Thursday 16 April 2015

How Does Lexicum Reviewing Mechanism Work?

In order to remember any new word you encounter when you learn foreign language you must refresh it periodically. Let’s say that you hear the following word in French: “aneth” (dill). If you don’t use this word in any way you are very likely to forget it soon. If, however, you encounter and use this word over and over, for example because you might enjoy cooking or you happen to like this particular spice a lot, then obviously you will retain this word in your brain for much longer.

The more often you encounter a certain word the less often you will need to refresh it to make it part of your active vocabulary. However, even the most familiar words can be forgotten if they are not refreshed or encountered for a long period of time. For instance, it is not uncommon that people who move to live or work in another country for a long period of time start speaking their first language less well. The same applies even more when it comes to learning new words – once you stop using them they start to quickly fade away until their meaning is completely forgotten.

Spaced Repetition & Leitner System

We didn’t hesitate at all when we chose spaced repetition to implement as a review mechanism for Lexicum’s flashcard-like quiz. Spaced repetition is a learning technique that incorporates increasing intervals of time between subsequent reviews of previously learned material in order to exploit the psychological spacing effect.

There are many spaced repetition systems but we chose to use the Leitner system. It is widely used method of efficiently using flashcard, created by the German science journalist Sebastian Leitner in 1973. Based on what we know about spaced repetition and Leitner System we created Lexicum’s reviewing mechanism in the simple form of quiz.

How Does Our Reviewing Mechanism Work?

Lexicum’s algorithm works as follows – all the new words you add have 7 stages of learning. Every time you start a quiz you have to mark the words that appear, according the level of difficulty – “easy”, “fair”, “hard” or “didn’t know”. In the beginning every word is in stage 1, or in the first group. If you don’t have any trouble recalling the word’s meaning you click on “easy” button and the word goes 2 stages forward. If you hit “fair” the word moves 1 stage forward. Other two options take the word back.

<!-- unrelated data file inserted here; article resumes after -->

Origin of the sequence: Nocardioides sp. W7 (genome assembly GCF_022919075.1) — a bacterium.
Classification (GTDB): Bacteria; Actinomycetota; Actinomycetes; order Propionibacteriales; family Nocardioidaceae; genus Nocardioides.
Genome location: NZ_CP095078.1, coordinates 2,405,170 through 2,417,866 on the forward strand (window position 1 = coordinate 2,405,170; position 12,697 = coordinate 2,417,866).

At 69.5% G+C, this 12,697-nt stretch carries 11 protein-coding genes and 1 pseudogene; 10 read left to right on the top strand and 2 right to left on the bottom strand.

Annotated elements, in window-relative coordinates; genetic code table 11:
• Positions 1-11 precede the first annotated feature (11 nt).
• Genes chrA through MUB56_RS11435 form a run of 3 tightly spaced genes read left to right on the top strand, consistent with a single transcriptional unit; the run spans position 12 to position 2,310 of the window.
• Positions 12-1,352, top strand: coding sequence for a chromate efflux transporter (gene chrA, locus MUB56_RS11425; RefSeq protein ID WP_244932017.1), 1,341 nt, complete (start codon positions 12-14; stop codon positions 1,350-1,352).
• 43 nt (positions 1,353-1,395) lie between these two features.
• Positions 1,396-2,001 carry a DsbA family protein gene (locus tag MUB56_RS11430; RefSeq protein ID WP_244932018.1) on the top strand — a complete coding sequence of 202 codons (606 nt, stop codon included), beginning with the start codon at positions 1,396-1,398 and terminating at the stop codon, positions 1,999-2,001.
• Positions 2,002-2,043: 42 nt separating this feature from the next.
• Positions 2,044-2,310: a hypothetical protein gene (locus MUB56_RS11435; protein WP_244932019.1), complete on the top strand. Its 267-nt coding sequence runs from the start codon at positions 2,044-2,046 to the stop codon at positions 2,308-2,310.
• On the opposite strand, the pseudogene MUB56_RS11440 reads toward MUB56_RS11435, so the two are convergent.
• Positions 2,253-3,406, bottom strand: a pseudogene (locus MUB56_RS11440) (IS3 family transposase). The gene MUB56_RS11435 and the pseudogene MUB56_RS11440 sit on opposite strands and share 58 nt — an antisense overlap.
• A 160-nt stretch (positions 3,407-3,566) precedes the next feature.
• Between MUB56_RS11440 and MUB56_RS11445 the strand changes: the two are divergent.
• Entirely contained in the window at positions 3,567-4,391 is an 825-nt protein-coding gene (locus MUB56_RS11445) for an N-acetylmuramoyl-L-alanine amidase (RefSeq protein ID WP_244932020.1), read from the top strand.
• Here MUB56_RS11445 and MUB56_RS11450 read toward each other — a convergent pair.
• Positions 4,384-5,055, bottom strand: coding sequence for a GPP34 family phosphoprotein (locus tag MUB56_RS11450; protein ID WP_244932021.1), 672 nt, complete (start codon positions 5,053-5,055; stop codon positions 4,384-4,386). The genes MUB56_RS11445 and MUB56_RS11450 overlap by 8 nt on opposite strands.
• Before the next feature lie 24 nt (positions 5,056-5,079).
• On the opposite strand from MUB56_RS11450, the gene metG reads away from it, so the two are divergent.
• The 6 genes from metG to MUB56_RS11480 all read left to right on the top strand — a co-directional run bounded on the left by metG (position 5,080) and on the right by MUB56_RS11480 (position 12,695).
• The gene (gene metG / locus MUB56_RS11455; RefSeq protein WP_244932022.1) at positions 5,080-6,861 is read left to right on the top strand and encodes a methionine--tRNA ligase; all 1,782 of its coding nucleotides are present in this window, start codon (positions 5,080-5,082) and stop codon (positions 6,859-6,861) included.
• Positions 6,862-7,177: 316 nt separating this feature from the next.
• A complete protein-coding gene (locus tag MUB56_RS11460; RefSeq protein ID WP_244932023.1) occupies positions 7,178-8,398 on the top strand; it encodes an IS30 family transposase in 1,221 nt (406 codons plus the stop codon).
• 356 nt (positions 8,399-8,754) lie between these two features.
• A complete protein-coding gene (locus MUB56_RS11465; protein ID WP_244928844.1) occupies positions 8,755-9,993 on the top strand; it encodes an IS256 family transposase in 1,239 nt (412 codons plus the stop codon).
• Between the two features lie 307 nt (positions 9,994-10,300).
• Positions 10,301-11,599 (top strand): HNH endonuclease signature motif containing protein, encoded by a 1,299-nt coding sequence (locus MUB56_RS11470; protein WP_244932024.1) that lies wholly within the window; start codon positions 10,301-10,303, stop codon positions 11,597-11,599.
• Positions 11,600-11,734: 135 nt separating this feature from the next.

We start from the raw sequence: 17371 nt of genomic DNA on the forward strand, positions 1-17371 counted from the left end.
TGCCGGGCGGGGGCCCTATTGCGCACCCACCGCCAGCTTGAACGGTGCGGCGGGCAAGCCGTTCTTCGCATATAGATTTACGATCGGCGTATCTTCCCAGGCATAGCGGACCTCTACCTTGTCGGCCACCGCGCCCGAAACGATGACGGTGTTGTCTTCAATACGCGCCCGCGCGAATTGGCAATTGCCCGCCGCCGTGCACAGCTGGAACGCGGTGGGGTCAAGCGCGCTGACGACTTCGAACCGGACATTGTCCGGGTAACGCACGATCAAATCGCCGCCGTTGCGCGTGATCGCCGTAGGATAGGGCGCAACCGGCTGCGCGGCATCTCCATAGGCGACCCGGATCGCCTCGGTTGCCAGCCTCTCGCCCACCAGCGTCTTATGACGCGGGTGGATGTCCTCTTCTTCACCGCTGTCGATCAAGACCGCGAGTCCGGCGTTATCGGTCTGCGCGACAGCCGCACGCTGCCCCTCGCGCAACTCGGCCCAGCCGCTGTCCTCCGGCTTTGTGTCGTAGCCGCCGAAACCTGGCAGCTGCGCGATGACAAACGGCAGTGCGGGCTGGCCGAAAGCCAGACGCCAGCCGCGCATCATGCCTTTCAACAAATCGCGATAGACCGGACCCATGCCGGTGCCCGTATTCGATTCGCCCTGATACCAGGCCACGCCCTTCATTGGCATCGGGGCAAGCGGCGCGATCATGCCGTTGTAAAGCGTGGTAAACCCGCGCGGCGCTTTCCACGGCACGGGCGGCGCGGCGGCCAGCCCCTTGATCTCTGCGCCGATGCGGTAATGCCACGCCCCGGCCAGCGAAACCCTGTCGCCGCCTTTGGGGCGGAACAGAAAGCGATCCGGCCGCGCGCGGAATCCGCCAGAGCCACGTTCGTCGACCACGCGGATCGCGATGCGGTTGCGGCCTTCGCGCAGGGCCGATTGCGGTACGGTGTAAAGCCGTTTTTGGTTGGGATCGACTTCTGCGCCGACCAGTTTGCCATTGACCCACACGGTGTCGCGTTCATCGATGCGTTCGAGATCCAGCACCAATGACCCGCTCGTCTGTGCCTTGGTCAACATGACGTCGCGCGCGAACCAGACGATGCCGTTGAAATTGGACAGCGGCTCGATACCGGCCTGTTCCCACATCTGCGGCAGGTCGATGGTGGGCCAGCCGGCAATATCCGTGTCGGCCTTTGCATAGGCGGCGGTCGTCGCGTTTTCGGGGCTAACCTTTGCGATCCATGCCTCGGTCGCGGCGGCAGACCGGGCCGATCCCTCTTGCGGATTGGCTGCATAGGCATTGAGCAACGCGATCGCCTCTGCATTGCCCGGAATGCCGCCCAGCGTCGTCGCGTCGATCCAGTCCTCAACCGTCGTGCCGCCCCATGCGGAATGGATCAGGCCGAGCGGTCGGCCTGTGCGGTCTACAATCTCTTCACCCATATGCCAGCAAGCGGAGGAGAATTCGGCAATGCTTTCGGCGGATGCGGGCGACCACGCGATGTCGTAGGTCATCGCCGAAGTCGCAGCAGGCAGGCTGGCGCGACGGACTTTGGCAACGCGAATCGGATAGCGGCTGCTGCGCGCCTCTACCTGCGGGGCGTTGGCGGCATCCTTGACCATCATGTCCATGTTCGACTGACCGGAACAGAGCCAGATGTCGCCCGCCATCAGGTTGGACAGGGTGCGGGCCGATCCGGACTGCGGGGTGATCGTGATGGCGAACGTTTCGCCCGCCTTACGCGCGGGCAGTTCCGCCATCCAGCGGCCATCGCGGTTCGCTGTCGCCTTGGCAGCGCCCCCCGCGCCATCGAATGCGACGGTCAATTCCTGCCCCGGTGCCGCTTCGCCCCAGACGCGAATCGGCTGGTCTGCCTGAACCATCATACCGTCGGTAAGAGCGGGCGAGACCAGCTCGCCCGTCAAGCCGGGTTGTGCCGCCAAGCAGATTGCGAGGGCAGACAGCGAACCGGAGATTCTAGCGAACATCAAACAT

The word is considered learned, when it ‘s being moved at least at stage 6. The specific thing in this method is that when you move a word forward, it appears less often in the following quizzes. In other words, you review the words you don’t know at all more frequently, than words you know better. The intervals of repetition are as follows:

  • Stage 1: The word appears in a quiz immediately
  • Stage 2: The word appears in a quiz after 1 day
  • Stage 3: The word appears in a quiz after 3 days
  • Stage 4: The word appears in a quiz after 1 week
  • Stage 5: The word appears in a quiz after 2 weeks
  • Stage 6: The word appears in a quiz after 1 month
  • Stage 7: The word appears in a quiz after 3 months

So, the shortest possible learning period for a word is 1 month and 8 days – considering you will mark it as “easy” every time you make the quiz. This is possible for simple words you use and encounter every day. It is normal to mark more difficult words “fair”, or even “hard” a few times, before you memorize them. The process seems a bit slow to a lot of learners, but the spaced repetition guarantees that you will not only learn a certain word for day or two, but retain it permanently in your memory.

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